After completion of this chapter, the physical therapist should be able to do the following:
Explain the relationships between heart rate, stroke volume, cardiac output, and rate of oxygen use.
Describe the function of the heart, blood vessels, and lungs in oxygen transport.
Describe the oxygen transport system and the concept of maximal rate of oxygen use.
Describe the principles of endurance and high-intensity interval training and the potential of each technique for improving aerobic activity.
Describe the difference between aerobic and anaerobic activity.
Describe the principles of reversibility and detraining.
Describe caloric threshold goals associated with various stages of exercise programming.
Although strength and flexibility are commonly regarded as essential components in any injury rehabilitation program, often relatively little consideration is given toward maintaining aerobic capacity and cardiorespiratory endurance. When musculoskeletal injury occurs, the patient is forced to decrease physical activity, and levels of cardiorespiratory endurance may decrease rapidly. Thus, the physical therapist must design or substitute alternative activities that allow the individual to maintain existing levels of aerobic capacity during the rehabilitation period. Furthermore, the importance of maintaining and improving functional capacity is becoming increasingly evident regardless of musculoskeletal injury.1 Recent research has shown that increased levels of physical activity reduce the risk of cardiovascular disease.2 Sandvik et al3 reported mortality rates according to fitness quartiles during 16 years of follow-up. The number of deaths in the least-fit portion of the study outnumbered the deaths of the most fit by a margin of 61 to 11 deaths from cardiovascular causes.3 Myers et al studied 6,213 patients referred for treadmill testing and concluded that exercise capacity is a more powerful predictor of mortality among men than other established risk factors for cardiovascular disease.4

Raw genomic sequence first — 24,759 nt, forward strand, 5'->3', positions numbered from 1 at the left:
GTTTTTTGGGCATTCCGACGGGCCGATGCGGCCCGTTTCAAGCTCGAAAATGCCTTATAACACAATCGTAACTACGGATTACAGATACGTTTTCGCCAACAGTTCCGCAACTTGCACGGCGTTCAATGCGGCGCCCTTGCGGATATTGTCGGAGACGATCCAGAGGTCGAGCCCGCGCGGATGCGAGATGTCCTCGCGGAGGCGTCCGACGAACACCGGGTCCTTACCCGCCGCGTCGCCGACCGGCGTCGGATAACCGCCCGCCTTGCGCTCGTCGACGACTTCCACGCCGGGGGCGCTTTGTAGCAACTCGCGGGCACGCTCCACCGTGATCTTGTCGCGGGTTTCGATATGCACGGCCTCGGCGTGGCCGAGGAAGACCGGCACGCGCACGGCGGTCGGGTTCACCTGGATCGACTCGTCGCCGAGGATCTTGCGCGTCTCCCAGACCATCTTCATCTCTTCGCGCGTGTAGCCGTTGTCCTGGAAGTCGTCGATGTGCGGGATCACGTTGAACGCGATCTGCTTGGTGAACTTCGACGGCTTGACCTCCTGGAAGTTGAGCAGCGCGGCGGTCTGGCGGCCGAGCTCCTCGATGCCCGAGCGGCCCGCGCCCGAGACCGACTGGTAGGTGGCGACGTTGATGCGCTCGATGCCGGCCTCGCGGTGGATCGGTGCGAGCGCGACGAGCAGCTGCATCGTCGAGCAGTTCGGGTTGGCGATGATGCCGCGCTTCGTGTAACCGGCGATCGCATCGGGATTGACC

By definition, cardiorespiratory endurance is the ability to perform whole-body activities for extended periods without undue fatigue.5 The cardiorespiratory system provides a means by which oxygen is supplied to the various tissues of the body. Without oxygen, the cells within the human body cannot function and, ultimately, cell death will occur. Thus, the cardiorespiratory system is the basic life-support system of the body.5,6
TRAINING EFFECTS ON THE CARDIORESPIRATORY SYSTEM
Basically, transport of oxygen throughout the body involves the coordinated function of four components: heart, blood vessels, blood, and lungs. The improvement of cardiorespiratory endurance through training occurs because of increased capability of each of these four elements in providing necessary oxygen to the working tissues.7,8 A basic discussion of the training effects and response to exercise that occur in the heart, blood vessels, blood, and lungs should make it easier to understand why the training techniques discussed later are effective in improving cardiorespiratory endurance.
Adaptation of the Heart to Exercise
The heart is the main pumping mechanism and circulates oxygenated blood throughout the vascular system to ...